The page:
# Introduction to ggraph: Layouts

## Feb 6, 2017 · 2100 words · 10 minutes read R ggraph visualization

I will soon submit `ggraph` to CRAN - I swear! But in the meantime I’ve decided to build up anticipation for the great event by publishing a range of blog posts describing the central parts of `ggraph`: Layouts, Nodes, Edges, and Connections. All of these posts will be included with ggraph as vignettes — potentially in slightly modified form. To kick off everything we’ll start with the first thing you’ll have to think about when plotting a graph structure…

## Layouts

In very short terms, a layout is the vertical and horizontal placement of nodes when plotting a particular graph structure. Conversely, a layout algorithm is an algorithm that takes in a graph structure (and potentially some additional parameters) and return the vertical and horizontal position of the nodes. Often, when people think of network visualizations, they think of node-edge diagrams where strongly connected nodes are attempted to be plotted in close proximity. Layouts can be a lot of other things too though — e.g. hive plots and treemaps. One of the driving factors behind `ggraph` has been to develop an API where any type of visual representation of graph structures is supported. In order to achieve this we first need a flexible way of defining the layout…

### `ggraph()` and `create_layout()`

As the layout is a global specification of the spatial position of the nodes it spans all layers in the plot and should thus be defined outside of calls to geoms or stats. In `ggraph` it is often done as part of the plot initialization using `ggraph()` — a function equivalent in intent to `ggplot()`. As a minimum `ggraph()` must be passed a graph object supported by `ggraph`:

``````library(ggraph)
library(igraph)
graph <- graph_from_data_frame(highschool)

# Not specifying the layout - defaults to "auto"
ggraph(graph) +
geom_node_point()`````` Not specifying a layout will make `ggraph` pick one for you. This is only intended to get quickly up and running. The choice of layout should be deliberate on the part of the user as it will have a great effect on what the end result will communicate. From now on all calls to `ggraph()` will contain a specification of the layout:

``````ggraph(graph, layout = 'kk') +
geom_node_point()`````` If the layout algorithm accepts additional parameters (most do), they can be supplied in the call to `ggraph()` as well:

``````ggraph(graph, layout = 'kk', maxiter = 100) +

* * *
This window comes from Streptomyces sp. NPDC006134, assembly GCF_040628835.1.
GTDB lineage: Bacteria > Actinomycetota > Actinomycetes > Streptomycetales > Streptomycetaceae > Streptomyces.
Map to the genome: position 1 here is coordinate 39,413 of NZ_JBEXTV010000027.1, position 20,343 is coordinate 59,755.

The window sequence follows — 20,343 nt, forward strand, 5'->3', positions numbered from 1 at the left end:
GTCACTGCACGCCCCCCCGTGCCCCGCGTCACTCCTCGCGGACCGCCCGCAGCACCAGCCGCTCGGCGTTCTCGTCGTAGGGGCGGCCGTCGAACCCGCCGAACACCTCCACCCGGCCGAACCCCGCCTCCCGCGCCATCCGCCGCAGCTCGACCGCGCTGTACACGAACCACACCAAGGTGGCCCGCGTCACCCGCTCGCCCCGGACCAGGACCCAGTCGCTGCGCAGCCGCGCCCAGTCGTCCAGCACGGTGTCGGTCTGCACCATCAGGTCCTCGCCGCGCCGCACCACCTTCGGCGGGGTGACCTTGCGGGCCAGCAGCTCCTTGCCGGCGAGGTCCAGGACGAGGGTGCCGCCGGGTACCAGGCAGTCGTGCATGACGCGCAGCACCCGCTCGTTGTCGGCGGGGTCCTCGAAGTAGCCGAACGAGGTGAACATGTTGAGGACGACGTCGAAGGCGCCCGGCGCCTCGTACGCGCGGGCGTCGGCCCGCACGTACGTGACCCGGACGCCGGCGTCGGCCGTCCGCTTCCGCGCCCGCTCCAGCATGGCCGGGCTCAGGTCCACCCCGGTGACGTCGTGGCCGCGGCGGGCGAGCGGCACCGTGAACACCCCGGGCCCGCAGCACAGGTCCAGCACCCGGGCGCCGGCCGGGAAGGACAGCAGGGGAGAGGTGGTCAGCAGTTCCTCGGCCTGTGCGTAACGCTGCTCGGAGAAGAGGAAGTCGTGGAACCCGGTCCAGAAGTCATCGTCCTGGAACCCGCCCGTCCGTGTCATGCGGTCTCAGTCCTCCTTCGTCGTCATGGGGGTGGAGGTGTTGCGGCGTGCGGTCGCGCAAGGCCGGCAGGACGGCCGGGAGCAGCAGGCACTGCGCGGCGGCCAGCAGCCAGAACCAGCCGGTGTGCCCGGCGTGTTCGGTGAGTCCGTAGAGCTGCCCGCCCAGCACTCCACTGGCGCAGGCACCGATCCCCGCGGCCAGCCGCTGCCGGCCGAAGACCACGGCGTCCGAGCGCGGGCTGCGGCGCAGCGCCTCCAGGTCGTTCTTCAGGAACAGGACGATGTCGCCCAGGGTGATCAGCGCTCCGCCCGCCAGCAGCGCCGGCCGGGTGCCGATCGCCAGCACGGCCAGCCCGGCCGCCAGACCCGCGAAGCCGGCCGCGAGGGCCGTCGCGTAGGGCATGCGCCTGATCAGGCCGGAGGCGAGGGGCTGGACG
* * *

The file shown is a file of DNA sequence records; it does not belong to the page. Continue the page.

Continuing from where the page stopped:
geom_node_point()`````` In addition to specifying the layout during plot creation it can also happen separately using `create_layout()`. This function takes the same arguments as `ggraph()` but returns a `layout_ggraph` object that can later be used in place of a graph structure in ggraph call:

``````layout <- create_layout(graph, layout = 'drl')
ggraph(layout) +
geom_node_point()`````` Examining the return of `create_layout()` we see that it is really just a `data.frame` of node positions and (possible) attributes. Furthermore the original graph object along with other relevant information is passed along as attributes:

``````head(layout)
#>           x         y name ggraph.orig_index circular ggraph.index
#> 1 -7.734004 10.085789    1                 1    FALSE            1
#> 2 -8.251559  9.226503    2                 2    FALSE            2
#> 3 -7.205127 10.455535    3                 3    FALSE            3
#> 4 -7.113050 11.326465    4                 4    FALSE            4
#> 5 -7.748919 10.742258    5                 5    FALSE            5
#> 6 -7.355531  9.702643    6                 6    FALSE            6``````
``````attributes(layout)
#> \$names
#>  "x"                 "y"                 "name"
#>  "ggraph.orig_index" "circular"          "ggraph.index"
#>
#> \$row.names
#>    1  2  3  4  5  6  7  8  9 10 11 12 13 14 15 16 17 18 19 20 21 22 23
#>  24 25 26 27 28 29 30 31 32 33 34 35 36 37 38 39 40 41 42 43 44 45 46
#>  47 48 49 50 51 52 53 54 55 56 57 58 59 60 61 62 63 64 65 66 67 68 69
#>  70
#>
#> \$class
#>  "layout_igraph" "layout_ggraph" "data.frame"
#>
#> \$graph
#> IGRAPH c187beb DN-- 70 506 --
#> + attr: name (v/c), ggraph.orig_index (v/n), year (e/n)
#> + edges from c187beb (vertex names):
#>   1 ->14 1 ->15 1 ->21 1 ->54 1 ->55 2 ->21 2 ->22 3 ->9  3 ->15 4 ->5
#>  4 ->18 4 ->19 4 ->43 5 ->19 5 ->43 6 ->13 6 ->20 6 ->22 7 ->17 8 ->14
#>  8 ->17 9 ->12 9 ->20 9 ->21 9 ->22 9 ->51 11->19 11->50 11->52 11->53
#>  12->20 12->21 12->22 13->17 13->20 13->21 13->22 14->21 14->22 15->20
#>  16->18 16->41 16->43 17->7  17->8  18->11 18->16 18->19 19->4  19->11